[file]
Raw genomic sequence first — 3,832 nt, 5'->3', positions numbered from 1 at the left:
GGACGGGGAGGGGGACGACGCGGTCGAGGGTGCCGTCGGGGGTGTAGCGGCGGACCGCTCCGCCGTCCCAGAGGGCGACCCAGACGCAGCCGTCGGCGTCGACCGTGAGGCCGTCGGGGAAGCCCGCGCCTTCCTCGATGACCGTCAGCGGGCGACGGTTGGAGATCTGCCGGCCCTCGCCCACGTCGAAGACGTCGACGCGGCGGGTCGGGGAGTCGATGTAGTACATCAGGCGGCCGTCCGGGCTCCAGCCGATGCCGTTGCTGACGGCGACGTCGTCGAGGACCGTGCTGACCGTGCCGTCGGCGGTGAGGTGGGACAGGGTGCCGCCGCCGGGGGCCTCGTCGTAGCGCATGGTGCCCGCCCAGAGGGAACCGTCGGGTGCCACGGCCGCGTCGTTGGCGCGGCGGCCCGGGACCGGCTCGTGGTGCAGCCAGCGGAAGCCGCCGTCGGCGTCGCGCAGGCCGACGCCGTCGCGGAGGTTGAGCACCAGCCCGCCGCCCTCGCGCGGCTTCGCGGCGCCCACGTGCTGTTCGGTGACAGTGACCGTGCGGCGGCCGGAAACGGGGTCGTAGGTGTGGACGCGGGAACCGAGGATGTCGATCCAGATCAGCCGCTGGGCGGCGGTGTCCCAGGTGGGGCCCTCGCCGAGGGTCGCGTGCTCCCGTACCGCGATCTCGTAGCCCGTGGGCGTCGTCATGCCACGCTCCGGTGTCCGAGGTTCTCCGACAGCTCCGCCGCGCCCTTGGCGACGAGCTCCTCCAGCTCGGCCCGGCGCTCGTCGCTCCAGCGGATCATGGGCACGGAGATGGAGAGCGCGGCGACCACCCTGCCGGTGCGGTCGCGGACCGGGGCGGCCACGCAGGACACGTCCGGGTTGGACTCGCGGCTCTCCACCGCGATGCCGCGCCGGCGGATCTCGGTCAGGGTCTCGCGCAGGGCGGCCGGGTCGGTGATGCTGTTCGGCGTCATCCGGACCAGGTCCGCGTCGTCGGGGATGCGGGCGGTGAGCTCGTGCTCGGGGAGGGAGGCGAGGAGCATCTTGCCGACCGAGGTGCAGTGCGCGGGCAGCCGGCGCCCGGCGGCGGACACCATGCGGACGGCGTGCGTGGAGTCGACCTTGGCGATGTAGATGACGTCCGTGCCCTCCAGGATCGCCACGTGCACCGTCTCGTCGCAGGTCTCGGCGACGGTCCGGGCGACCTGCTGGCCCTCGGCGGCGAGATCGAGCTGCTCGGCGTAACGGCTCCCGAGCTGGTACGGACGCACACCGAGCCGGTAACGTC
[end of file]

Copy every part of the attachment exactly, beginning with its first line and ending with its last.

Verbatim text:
Raw genomic sequence first — 3,832 nt, 5'->3', positions numbered from 1 at the left:
GGACGGGGAGGGGGACGACGCGGTCGAGGGTGCCGTCGGGGGTGTAGCGGCGGACCGCTCCGCCGTCCCAGAGGGCGACCCAGACGCAGCCGTCGGCGTCGACCGTGAGGCCGTCGGGGAAGCCCGCGCCTTCCTCGATGACCGTCAGCGGGCGACGGTTGGAGATCTGCCGGCCCTCGCCCACGTCGAAGACGTCGACGCGGCGGGTCGGGGAGTCGATGTAGTACATCAGGCGGCCGTCCGGGCTCCAGCCGATGCCGTTGCTGACGGCGACGTCGTCGAGGACCGTGCTGACCGTGCCGTCGGCGGTGAGGTGGGACAGGGTGCCGCCGCCGGGGGCCTCGTCGTAGCGCATGGTGCCCGCCCAGAGGGAACCGTCGGGTGCCACGGCCGCGTCGTTGGCGCGGCGGCCCGGGACCGGCTCGTGGTGCAGCCAGCGGAAGCCGCCGTCGGCGTCGCGCAGGCCGACGCCGTCGCGGAGGTTGAGCACCAGCCCGCCGCCCTCGCGCGGCTTCGCGGCGCCCACGTGCTGTTCGGTGACAGTGACCGTGCGGCGGCCGGAAACGGGGTCGTAGGTGTGGACGCGGGAACCGAGGATGTCGATCCAGATCAGCCGCTGGGCGGCGGTGTCCCAGGTGGGGCCCTCGCCGAGGGTCGCGTGCTCCCGTACCGCGATCTCGTAGCCCGTGGGCGTCGTCATGCCACGCTCCGGTGTCCGAGGTTCTCCGACAGCTCCGCCGCGCCCTTGGCGACGAGCTCCTCCAGCTCGGCCCGGCGCTCGTCGCTCCAGCGGATCATGGGCACGGAGATGGAGAGCGCGGCGACCACCCTGCCGGTGCGGTCGCGGACCGGGGCGGCCACGCAGGACACGTCCGGGTTGGACTCGCGGCTCTCCACCGCGATGCCGCGCCGGCGGATCTCGGTCAGGGTCTCGCGCAGGGCGGCCGGGTCGGTGATGCTGTTCGGCGTCATCCGGACCAGGTCCGCGTCGTCGGGGATGCGGGCGGTGAGCTCGTGCTCGGGGAGGGAGGCGAGGAGCATCTTGCCGACCGAGGTGCAGTGCGCGGGCAGCCGGCGCCCGGCGGCGGACACCATGCGGACGGCGTGCGTGGAGTCGACCTTGGCGATGTAGATGACGTCCGTGCCCTCCAGGATCGCCACGTGCACCGTCTCGTCGCAGGTCTCGGCGACGGTCCGGGCGACCTGCTGGCCCTCGGCGGCGAGATCGAGCTGCTCGGCGTAACGGCTCCCGAGCTGGTACGGACGCACACCGAGCCGGTAACGTC